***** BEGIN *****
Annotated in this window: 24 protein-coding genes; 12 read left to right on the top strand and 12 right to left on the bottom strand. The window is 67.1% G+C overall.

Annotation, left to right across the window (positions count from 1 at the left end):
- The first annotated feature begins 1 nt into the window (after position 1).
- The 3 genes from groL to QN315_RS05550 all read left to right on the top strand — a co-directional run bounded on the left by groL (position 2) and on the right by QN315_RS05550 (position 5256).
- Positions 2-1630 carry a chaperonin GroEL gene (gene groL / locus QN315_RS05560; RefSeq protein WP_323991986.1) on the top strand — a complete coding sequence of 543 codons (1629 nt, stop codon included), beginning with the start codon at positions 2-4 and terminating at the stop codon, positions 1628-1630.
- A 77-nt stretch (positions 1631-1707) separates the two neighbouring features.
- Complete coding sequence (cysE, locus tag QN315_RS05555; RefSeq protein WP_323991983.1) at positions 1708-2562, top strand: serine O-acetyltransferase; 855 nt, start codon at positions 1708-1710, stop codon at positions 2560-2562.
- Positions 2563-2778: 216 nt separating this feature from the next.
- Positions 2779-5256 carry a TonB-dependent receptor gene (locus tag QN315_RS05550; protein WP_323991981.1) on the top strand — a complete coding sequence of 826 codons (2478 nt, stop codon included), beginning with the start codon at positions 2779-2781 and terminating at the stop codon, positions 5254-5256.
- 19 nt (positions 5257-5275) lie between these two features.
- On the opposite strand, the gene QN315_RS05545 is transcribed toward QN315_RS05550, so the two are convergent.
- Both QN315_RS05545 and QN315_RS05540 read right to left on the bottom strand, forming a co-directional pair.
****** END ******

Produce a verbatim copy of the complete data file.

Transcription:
Annotated in this window: 24 protein-coding genes; 12 read left to right on the top strand and 12 right to left on the bottom strand. The window is 67.1% G+C overall.

Annotation, left to right across the window (positions count from 1 at the left end):
- The first annotated feature begins 1 nt into the window (after position 1).
- The 3 genes from groL to QN315_RS05550 all read left to right on the top strand — a co-directional run bounded on the left by groL (position 2) and on the right by QN315_RS05550 (position 5256).
- Positions 2-1630 carry a chaperonin GroEL gene (gene groL / locus QN315_RS05560; RefSeq protein WP_323991986.1) on the top strand — a complete coding sequence of 543 codons (1629 nt, stop codon included), beginning with the start codon at positions 2-4 and terminating at the stop codon, positions 1628-1630.
- A 77-nt stretch (positions 1631-1707) separates the two neighbouring features.
- Complete coding sequence (cysE, locus tag QN315_RS05555; RefSeq protein WP_323991983.1) at positions 1708-2562, top strand: serine O-acetyltransferase; 855 nt, start codon at positions 1708-1710, stop codon at positions 2560-2562.
- Positions 2563-2778: 216 nt separating this feature from the next.
- Positions 2779-5256 carry a TonB-dependent receptor gene (locus tag QN315_RS05550; protein WP_323991981.1) on the top strand — a complete coding sequence of 826 codons (2478 nt, stop codon included), beginning with the start codon at positions 2779-2781 and terminating at the stop codon, positions 5254-5256.
- 19 nt (positions 5257-5275) lie between these two features.
- On the opposite strand, the gene QN315_RS05545 is transcribed toward QN315_RS05550, so the two are convergent.
- Both QN315_RS05545 and QN315_RS05540 read right to left on the bottom strand, forming a co-directional pair.